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Charles hadn’t told Virginia much about Nell—only that she had loved them both very much, and that he missed her every day. They didn’t talk much in general and even less about things like that, and to Charles, the truth seemed crueler than even the most sorrowful death Virginia might invent. Quietly, though, he wondered whether Virginia might have figured out, or somehow known all along, that she’d been left behind on purpose.

Whichever story she had chosen, he thought she seemed at peace, until checking a perimeter fence one afternoon, he came upon her crouched at the side of the road, petting a half-dead deer. Its head twisted awkwardly back, its legs a tangle, and Virginia, hair tucked behind her ears, her hands set gently on its heart, humming to it as it trembled.

For the first time, disquiet sliced through him.

He recalled the hum of her tiny ribcage against his, years ago, beneath the rumble of the combine. What he had smiled to think was joy. What he now understood, instead, was a child’s goodbye to dying things—as even from his chest, she had addressed the rows of wheat, falling one by one beneath his wheels. All these years, out from under his eye and guarded from his ear, she had loved in secret, so as not to break his rules.

The deer sighed its death into her small hands the way the hens ceded their eggs, and Charles finally saw not only the farm-wise hands that he had labored so hard to cultivate, but also the loneliness that reached outward endlessly with no reply.

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Virginia never dawdled once the kitchen door was opened. She and her father had spent years side-by-side in daytime rhythms and chores, but the cooling hour just before dinner was when he would sometimes finally turn to face her, and surprise her with a sketch of an owl he’d seen on a fence rail, or a seed pod from his pocket to pop open. To truly love a farm, he always said, you’ve got to see it from the inside out.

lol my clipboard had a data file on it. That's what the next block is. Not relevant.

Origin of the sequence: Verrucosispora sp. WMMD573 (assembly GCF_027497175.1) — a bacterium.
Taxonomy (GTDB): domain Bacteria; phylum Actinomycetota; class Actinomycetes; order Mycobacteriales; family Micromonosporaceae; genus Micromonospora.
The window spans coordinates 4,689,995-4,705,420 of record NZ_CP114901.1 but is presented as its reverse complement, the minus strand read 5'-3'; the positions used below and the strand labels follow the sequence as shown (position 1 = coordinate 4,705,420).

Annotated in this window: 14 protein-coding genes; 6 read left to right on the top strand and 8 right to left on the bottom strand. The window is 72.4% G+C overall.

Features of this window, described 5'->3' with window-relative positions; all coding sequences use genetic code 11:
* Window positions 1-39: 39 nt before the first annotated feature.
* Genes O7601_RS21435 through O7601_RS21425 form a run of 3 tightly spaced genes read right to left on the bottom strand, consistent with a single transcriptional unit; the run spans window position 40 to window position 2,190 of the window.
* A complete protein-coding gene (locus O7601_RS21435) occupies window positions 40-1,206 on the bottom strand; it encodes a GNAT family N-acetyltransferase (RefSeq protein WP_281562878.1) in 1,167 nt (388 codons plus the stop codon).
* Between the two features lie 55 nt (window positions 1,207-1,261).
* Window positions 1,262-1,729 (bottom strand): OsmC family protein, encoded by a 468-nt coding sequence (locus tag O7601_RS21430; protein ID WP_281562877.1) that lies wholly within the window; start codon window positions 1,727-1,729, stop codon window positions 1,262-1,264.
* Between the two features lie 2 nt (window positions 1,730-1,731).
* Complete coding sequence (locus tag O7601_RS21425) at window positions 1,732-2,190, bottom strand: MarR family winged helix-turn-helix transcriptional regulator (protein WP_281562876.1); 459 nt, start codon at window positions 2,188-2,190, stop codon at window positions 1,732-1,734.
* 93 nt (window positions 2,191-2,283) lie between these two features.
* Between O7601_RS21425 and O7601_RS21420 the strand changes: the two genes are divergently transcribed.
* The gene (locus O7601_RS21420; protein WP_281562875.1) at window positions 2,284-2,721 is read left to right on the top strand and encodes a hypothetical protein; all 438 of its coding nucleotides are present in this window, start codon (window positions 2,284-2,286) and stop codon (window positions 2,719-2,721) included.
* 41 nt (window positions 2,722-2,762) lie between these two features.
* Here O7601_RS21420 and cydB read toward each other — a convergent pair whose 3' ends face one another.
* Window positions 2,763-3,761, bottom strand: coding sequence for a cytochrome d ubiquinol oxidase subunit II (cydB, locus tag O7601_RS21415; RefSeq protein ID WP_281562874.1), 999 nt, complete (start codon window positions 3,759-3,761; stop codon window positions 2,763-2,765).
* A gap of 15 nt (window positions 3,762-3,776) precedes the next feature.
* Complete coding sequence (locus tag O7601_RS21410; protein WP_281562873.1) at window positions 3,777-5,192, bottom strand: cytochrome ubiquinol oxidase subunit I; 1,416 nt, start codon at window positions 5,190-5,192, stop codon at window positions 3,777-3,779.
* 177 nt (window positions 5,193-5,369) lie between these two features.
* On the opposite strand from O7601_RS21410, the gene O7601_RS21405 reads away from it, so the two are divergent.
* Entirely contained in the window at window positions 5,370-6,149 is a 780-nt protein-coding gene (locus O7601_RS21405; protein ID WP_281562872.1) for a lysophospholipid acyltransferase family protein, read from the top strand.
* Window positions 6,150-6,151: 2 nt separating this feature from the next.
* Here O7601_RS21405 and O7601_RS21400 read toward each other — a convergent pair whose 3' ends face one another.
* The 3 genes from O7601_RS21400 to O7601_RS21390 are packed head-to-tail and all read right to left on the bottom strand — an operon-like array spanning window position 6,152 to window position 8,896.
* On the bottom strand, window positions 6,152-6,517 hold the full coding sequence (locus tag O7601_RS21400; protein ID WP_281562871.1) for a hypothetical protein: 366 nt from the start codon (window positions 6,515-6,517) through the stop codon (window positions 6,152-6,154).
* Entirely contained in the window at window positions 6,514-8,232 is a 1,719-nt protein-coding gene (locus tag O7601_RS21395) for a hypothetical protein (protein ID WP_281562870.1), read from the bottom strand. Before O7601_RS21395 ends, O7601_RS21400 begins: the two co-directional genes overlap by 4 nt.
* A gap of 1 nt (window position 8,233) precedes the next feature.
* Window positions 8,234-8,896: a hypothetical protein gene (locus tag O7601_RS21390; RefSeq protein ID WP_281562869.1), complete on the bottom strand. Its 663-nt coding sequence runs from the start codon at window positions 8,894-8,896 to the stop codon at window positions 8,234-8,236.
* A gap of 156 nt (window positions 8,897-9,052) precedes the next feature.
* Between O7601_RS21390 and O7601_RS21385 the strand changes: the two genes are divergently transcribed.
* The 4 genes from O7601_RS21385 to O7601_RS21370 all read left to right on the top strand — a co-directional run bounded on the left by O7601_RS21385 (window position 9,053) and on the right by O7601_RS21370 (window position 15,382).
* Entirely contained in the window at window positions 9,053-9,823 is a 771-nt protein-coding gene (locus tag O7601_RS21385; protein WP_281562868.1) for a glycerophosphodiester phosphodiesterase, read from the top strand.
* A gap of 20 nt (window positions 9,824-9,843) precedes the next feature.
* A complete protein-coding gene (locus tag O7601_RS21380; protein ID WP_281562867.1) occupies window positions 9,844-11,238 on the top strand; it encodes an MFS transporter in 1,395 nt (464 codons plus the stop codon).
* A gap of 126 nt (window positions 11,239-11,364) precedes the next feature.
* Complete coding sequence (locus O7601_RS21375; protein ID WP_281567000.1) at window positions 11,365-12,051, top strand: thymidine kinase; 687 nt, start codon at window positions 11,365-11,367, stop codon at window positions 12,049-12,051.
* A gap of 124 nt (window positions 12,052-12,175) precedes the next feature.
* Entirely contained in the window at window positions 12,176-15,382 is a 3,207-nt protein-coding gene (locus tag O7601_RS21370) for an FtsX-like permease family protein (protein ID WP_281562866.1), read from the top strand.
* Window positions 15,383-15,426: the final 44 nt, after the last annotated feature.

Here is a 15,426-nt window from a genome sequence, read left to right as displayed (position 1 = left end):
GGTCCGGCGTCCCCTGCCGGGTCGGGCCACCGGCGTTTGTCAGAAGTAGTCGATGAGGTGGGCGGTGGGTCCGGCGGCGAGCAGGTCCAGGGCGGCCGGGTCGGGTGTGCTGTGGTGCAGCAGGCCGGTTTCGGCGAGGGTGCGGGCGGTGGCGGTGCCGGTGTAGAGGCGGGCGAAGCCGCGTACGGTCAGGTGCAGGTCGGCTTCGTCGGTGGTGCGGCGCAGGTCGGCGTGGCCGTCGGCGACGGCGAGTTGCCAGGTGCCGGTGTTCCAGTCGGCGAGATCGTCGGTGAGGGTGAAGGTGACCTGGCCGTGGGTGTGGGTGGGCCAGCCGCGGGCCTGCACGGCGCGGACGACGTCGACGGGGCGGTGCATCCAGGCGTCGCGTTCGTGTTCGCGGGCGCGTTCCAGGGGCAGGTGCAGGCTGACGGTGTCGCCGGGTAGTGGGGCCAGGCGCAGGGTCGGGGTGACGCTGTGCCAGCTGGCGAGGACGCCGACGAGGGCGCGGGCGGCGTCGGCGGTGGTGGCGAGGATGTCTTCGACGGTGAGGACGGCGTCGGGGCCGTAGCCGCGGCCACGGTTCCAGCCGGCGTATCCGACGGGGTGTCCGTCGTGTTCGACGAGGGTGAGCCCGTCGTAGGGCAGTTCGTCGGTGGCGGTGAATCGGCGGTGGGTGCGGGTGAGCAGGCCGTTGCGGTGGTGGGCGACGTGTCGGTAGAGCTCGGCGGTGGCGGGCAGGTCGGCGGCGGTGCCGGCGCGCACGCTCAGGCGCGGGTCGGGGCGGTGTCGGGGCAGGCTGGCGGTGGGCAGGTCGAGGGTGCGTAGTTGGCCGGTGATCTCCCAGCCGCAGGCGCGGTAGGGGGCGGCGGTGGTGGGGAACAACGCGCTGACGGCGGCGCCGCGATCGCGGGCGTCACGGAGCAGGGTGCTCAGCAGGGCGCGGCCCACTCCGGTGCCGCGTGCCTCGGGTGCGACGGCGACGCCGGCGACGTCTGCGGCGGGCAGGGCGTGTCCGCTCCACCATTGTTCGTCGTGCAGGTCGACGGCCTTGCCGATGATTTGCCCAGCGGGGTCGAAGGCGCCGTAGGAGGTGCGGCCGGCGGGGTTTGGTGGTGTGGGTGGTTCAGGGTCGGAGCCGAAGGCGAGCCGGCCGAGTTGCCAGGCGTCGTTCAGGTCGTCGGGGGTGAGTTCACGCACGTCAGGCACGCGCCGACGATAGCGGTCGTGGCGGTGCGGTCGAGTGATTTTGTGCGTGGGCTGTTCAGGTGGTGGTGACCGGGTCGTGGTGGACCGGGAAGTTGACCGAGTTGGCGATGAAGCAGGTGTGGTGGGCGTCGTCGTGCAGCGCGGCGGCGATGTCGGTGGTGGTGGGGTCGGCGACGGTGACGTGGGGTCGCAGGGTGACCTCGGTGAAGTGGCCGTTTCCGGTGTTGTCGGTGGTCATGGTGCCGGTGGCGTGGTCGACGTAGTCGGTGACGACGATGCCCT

In the kitchen, he showed his love for the things the farm had created: slicing a tomato beautifully down the middle, snapping a pod and coaxing its peas into a bowl, or moving a piece of tender, blood-red meat under the fire. He was often quiet, like her, but when he did speak, she liked the rhythm of the way he talked about the farm that had been his parents’ before him, and his mother’s parents before them—and through the rhythm of his talking, she liked the way the farm transformed into something alive that stretched down deep and ongoing beneath them both.

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Town was just a handful of intersections a few miles off—but even so, it took Charles weeks to go. With Virginia watching from the truck, he walked in the front door of the hardware store, then out the back and over to the barbershop where Jenna worked, cutting hair for farmers like him, and invited her to dinner.

He spent the time in between just watching. For Virginia, he knew, nothing had changed. She went on about her days as she always had, from house to chores and coops to pens, climbing the ladder to the barn’s loft and vanishing into the fields, appearing with a rabbit skull she’d found at the base of a tree, and quietly, always watching.

But the farm he looked out at was suddenly clear and cold in its purpose, and so contrary to what he thought he’d built, and given her, and been given. The land that had forever been home was now only saturated with unyielding solitude, and silence, and births that cycled quickly into deaths, and he wondered whether he had ever taught his daughter anything at all except destruction.